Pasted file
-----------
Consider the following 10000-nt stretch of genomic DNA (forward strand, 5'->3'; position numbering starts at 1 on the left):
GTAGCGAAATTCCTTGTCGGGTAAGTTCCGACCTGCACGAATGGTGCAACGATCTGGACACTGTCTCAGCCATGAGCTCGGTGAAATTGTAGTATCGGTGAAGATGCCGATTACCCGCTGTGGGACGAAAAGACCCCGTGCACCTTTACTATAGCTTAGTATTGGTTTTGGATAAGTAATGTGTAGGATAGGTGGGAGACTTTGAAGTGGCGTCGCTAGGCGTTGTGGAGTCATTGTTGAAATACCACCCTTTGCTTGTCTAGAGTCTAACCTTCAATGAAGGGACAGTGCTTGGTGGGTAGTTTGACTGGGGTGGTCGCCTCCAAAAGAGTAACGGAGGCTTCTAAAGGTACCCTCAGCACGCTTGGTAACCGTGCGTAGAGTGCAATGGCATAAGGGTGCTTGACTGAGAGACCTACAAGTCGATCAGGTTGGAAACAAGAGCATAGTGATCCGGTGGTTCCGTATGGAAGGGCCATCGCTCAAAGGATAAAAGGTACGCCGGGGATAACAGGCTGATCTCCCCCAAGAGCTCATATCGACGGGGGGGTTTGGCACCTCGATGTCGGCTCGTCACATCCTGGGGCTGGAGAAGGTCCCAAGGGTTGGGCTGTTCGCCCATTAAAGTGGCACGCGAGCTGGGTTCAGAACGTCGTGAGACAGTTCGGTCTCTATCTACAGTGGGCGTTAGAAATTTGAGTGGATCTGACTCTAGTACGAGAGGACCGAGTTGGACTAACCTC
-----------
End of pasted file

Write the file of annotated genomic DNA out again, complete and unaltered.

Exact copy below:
Consider the following 10000-nt stretch of genomic DNA (forward strand, 5'->3'; position numbering starts at 1 on the left):
GTAGCGAAATTCCTTGTCGGGTAAGTTCCGACCTGCACGAATGGTGCAACGATCTGGACACTGTCTCAGCCATGAGCTCGGTGAAATTGTAGTATCGGTGAAGATGCCGATTACCCGCTGTGGGACGAAAAGACCCCGTGCACCTTTACTATAGCTTAGTATTGGTTTTGGATAAGTAATGTGTAGGATAGGTGGGAGACTTTGAAGTGGCGTCGCTAGGCGTTGTGGAGTCATTGTTGAAATACCACCCTTTGCTTGTCTAGAGTCTAACCTTCAATGAAGGGACAGTGCTTGGTGGGTAGTTTGACTGGGGTGGTCGCCTCCAAAAGAGTAACGGAGGCTTCTAAAGGTACCCTCAGCACGCTTGGTAACCGTGCGTAGAGTGCAATGGCATAAGGGTGCTTGACTGAGAGACCTACAAGTCGATCAGGTTGGAAACAAGAGCATAGTGATCCGGTGGTTCCGTATGGAAGGGCCATCGCTCAAAGGATAAAAGGTACGCCGGGGATAACAGGCTGATCTCCCCCAAGAGCTCATATCGACGGGGGGGTTTGGCACCTCGATGTCGGCTCGTCACATCCTGGGGCTGGAGAAGGTCCCAAGGGTTGGGCTGTTCGCCCATTAAAGTGGCACGCGAGCTGGGTTCAGAACGTCGTGAGACAGTTCGGTCTCTATCTACAGTGGGCGTTAGAAATTTGAGTGGATCTGACTCTAGTACGAGAGGACCGAGTTGGACTAACCTC